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This webpage reproduces a chapter of
History of Wapello County, Iowa

Harrison L. Waterman, Supervising Editor

The S. J. Clarke Publishing Company
Chicago, 1914

The text is in the public domain.

This page has been carefully proofread
and I believe it to be free of errors.
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please let me know!

This site is not affiliated with the US Military Academy.

Vol. I
Chapter III
Indian Agency in Wapello County

By Major Indicates a West Point graduate and gives his Class.John Beach, Agent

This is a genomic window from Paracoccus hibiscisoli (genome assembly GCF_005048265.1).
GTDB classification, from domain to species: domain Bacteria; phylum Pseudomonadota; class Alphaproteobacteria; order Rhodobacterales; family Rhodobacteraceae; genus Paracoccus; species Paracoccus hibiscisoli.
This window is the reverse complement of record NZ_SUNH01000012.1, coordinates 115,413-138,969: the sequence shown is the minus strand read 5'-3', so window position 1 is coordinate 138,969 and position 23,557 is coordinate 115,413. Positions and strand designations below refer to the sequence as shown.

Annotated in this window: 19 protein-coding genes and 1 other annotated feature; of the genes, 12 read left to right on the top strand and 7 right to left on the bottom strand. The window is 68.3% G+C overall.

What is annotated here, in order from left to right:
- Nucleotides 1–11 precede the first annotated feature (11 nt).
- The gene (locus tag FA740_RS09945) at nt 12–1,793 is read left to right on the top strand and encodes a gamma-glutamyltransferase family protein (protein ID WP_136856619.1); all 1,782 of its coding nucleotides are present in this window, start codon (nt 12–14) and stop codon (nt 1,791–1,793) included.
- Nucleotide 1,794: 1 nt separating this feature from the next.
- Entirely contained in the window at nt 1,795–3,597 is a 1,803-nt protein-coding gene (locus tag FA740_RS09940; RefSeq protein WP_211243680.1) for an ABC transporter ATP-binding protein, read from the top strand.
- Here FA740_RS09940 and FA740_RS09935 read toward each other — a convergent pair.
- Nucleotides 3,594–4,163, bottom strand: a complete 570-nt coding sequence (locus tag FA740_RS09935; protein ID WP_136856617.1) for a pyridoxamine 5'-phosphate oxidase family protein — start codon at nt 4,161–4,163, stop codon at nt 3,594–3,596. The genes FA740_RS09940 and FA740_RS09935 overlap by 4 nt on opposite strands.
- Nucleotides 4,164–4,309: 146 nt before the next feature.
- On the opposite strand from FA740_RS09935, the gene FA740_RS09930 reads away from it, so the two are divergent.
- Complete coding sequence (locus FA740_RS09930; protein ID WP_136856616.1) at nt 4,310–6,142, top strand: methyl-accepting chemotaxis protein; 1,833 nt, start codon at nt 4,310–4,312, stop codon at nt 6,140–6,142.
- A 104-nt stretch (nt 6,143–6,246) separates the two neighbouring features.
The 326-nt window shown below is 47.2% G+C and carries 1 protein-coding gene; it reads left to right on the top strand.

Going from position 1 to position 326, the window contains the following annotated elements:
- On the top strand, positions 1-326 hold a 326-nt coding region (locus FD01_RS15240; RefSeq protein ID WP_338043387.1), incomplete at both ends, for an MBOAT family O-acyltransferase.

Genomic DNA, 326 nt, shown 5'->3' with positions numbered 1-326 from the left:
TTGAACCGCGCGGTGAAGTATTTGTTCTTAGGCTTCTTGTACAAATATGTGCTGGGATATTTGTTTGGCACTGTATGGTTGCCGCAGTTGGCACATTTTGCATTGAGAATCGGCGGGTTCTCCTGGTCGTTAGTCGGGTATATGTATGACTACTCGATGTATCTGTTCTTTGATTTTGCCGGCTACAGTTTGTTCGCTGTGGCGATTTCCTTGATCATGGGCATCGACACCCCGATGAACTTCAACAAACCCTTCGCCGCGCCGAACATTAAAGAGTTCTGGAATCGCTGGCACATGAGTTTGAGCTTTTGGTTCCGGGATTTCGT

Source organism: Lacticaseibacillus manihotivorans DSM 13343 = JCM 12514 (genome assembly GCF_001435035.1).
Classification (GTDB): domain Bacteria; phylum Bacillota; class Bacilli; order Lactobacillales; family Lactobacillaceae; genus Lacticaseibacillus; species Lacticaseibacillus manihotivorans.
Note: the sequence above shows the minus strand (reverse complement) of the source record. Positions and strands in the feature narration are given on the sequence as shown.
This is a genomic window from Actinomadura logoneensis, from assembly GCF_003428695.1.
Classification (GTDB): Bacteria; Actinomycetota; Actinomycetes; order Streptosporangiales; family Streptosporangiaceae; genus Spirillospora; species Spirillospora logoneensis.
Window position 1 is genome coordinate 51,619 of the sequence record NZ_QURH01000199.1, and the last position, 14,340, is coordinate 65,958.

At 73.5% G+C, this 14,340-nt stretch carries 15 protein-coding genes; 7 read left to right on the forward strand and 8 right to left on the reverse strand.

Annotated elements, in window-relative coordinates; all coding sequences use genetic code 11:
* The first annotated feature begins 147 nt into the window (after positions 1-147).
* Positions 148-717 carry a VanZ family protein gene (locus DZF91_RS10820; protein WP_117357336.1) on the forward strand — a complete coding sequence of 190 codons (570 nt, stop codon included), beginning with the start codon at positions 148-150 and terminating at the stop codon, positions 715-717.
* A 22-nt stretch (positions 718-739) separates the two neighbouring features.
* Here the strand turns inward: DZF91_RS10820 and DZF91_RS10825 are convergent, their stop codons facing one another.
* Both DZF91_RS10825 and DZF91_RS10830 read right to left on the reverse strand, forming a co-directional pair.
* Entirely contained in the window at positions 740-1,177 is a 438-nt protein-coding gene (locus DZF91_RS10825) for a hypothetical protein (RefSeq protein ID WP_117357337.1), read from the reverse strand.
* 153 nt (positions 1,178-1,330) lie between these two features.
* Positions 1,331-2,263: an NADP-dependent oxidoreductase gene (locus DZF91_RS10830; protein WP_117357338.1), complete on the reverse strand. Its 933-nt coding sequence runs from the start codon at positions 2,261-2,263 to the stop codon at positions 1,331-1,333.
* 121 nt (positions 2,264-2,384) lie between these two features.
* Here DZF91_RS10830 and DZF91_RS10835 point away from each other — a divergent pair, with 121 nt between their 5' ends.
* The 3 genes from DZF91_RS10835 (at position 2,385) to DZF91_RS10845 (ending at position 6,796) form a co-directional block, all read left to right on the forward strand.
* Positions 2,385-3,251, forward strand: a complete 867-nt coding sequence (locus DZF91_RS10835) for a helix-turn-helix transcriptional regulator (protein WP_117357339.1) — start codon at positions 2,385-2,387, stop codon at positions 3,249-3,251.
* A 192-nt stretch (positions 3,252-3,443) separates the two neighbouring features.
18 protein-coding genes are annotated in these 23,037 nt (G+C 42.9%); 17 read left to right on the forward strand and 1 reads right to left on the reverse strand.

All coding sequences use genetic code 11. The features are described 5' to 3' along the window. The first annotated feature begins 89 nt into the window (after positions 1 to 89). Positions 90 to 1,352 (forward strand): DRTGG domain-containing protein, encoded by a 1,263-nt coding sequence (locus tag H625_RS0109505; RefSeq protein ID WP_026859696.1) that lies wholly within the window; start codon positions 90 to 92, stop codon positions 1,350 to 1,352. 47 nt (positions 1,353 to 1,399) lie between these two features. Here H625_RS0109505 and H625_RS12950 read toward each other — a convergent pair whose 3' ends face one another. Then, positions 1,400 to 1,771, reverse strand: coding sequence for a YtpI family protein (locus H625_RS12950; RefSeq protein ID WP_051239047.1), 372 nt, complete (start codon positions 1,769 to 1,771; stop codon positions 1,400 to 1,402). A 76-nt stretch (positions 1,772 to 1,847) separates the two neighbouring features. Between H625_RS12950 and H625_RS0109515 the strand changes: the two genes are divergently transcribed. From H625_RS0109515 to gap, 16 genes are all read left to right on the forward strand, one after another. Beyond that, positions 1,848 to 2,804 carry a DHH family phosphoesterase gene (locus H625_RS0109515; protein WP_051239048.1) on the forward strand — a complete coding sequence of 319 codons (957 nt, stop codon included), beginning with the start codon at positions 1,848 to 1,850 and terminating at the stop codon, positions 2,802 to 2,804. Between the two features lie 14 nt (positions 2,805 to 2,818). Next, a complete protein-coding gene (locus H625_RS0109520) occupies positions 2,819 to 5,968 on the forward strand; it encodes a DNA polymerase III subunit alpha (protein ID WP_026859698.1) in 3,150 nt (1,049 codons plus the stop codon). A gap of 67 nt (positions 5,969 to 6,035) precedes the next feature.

The war of 1832 resulted in a treaty which left the Indians no further claim to any territory east of the Mississippi, and, with a later treaty in 1837, obtained for the United States the cession of the beautiful and fertile belt of eastern Iowa, that extends in our neighborhood to within a mile or two of Batavia, and crosses the Des Moines River at its boundary at Iowaville. There was a reservation left for the Poweshiek band of Foxes on or near the Iowa River, the purchase of which was the object of a treaty held in the fall of 1836, on a spot now within the City of Davenport, but then belonging to the famous half-blood, Leclaire. Iowa was then attached for government purposes to Wisconsin, and its governor, the late Henry Dodge, was the commissioner to negotiate the treaty, and the late Governor Grimes, then a new settler, was the secretary. This treaty is referred to for the sake of an incident which shows that, whether common or not to the "Lo" family in general, the Sacs and Foxes at least possessed an honorable side to their character.